How tenant covid-19 behavior can be a predictor of the future in today’s challenging rental housing environment is the advice from veteran landlord David Pickron.
By David Pickron
Knowing how your applicant did in the COVID-19 times will be important information to protect yourself in the future.
As a newly married couple in our 20s, my wife and I went out and looked at new homes as we were trying to decide where to lay down our roots and start our little family. We walked through what seemed like a never-ending parade of homes to see what was on the market. When my wife walked in the last model home, which was decked out and highly upgraded, her jaw hit the floor and she looked at me, communicating non-verbally that this was the one; she had found her dream home.
Being new to the house-buying game and admittedly a little naïve to the process, we started our journey to purchasing our first home. Finding the home was the fun part, but qualifying, along with the accompanying mountains of paperwork, was another. After my wife picked out her upgraded white cabinets our first home cost $114,000, and all I could think about was how am I ever going to qualify and afford the payment? But after looking at my wife and seeing that look in her eyes, I knew one thing for certain, I was buying that house.
The lengthy purchasing process began, and I was soon being asked for bank statements, canceled checks, and explanations on deposits and activity that were on my young credit report. I had to produce paycheck stubs and tax returns and other things I couldn’t understand why they were possibly needed. I remember getting a request for an explanation on why First Mortgage had pulled my credit, especially because it was First Mortgage who was processing the loan. As many of you have been through this process, sometimes it’s just better to write the letter than to fight the stupidity, as it seems the process becomes more about getting the file to a particular thickness to show all the things the underwriters did to approve the loan.
Those days were tough for a young 20-something, but I eventually got the home. I continued purchasing homes through 2007, with relative ease and minimal down payments. In fact, I even went the route of “stated income” and bought three homes at one time; no one even questioned me. Then came the 2007 housing crash and everything changed. No more easy qualifying, 25 percent down payments on investment homes, and maximum cap on the number of homes you could own as an investor, etc. Underwriters were now responsible if you defaulted on future mortgages, and that completely changed the game. What I thought was hard in my 20s became impossible in the late 2000s. The files went from an inch to five inches thick. Mortgage providers were paying the price, resulting from the laziness they created in prior years.
Tenant covid-19 behavior
Similarly, today we find some of our landlords effectively “bleeding out” because the rental game has changed. The major question plaguing landlords is, “How do I rent to someone when I know I might not be able to evict them for non-payment of rent?” Secondarily, you must ask yourself how will you know in the future if your applicants had been financially responsible during this period affected by COVID-19? Like the underwriters post-2007, it’s time to demand more information and make qualifying to rent a home a little harder in order to protect yourself in the future.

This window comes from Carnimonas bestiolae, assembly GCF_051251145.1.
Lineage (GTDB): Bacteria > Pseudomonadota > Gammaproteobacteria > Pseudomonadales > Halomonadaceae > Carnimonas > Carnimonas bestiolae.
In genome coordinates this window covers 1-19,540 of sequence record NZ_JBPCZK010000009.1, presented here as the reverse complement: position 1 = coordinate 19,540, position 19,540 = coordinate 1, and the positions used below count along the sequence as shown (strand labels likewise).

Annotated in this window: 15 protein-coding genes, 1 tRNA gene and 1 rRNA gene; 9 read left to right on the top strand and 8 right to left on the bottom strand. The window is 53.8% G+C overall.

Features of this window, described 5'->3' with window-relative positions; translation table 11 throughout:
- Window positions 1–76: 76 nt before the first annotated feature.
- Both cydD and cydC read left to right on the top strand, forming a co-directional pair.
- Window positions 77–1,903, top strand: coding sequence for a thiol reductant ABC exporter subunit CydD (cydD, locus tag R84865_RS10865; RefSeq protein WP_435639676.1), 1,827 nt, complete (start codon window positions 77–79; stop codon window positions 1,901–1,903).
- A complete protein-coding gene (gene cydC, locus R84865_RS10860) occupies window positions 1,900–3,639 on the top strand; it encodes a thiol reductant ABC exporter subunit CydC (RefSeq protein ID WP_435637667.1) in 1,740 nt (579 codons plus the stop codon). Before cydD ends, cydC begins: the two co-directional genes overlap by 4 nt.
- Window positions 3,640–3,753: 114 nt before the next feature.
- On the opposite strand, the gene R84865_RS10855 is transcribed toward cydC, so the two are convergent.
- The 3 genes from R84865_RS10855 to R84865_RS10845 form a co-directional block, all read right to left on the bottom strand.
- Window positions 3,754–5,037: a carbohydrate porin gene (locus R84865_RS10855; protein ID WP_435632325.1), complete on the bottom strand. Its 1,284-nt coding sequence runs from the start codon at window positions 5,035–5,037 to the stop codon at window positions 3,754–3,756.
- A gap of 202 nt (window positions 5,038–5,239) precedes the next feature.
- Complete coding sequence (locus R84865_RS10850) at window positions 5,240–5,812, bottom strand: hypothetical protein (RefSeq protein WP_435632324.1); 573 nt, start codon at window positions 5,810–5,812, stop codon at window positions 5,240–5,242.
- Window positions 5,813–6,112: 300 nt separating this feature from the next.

As a landlord, I want to know two things outside of the standard criminal, credit, and eviction search that I require for every applicant:
- First, do you have a solid job that will allow you to afford the rent? The importance of this is obvious, but often overlooked by anxious landlords who are just hoping to make next month’s mortgage payment. Tenant covid-19 behavior is important.
- The second and equally important question is, “Did you get laid off during the shutdown, file for unemployment, and still pay your rent?” This is a critical factor in knowing how responsible this applicant is in handling his or her financial obligations.
I found the easiest way to get these answers are first, get the last two months’ paycheck stubs and look at the year to date. If it is January, the December paycheck stub should show you how long they worked with their current employer by reviewing the year-to-date totals. If it is February, you might want to go back a few months, so you have more data than just the current year. Do not hesitate to ask for the same information from a prior employer paycheck stub if needed. Second, I want to see the last twelve months’ rent payments, either by reviewing copies of their bank statements for that time period or seeing twelve canceled checks.
When applicants do not want to give you this information, let them walk. There is no reason to take a chance on someone that cannot produce the proof you need. It’s much healthier for you to view this as avoiding a certain problem than losing a potential tenant. The right tenant who really wants your property will produce the information. Just like those late 2000s underwriters, it’s time to tighten up our criteria and ask for more proof to make sure we protect ourselves and our investments during these high-risk years.
I would love to hear your creative ideas on how you are dealing with today’s uncertain environment. David@rentperfect.com
About the author
David Pickron is President of Rent Perfect and a fellow landlord who manages several short- and long-term rentals. He is a private investigator and teaches organizations across the country the importance of proper screening. His platform, Rent Perfect, was built to help the small landlord find success.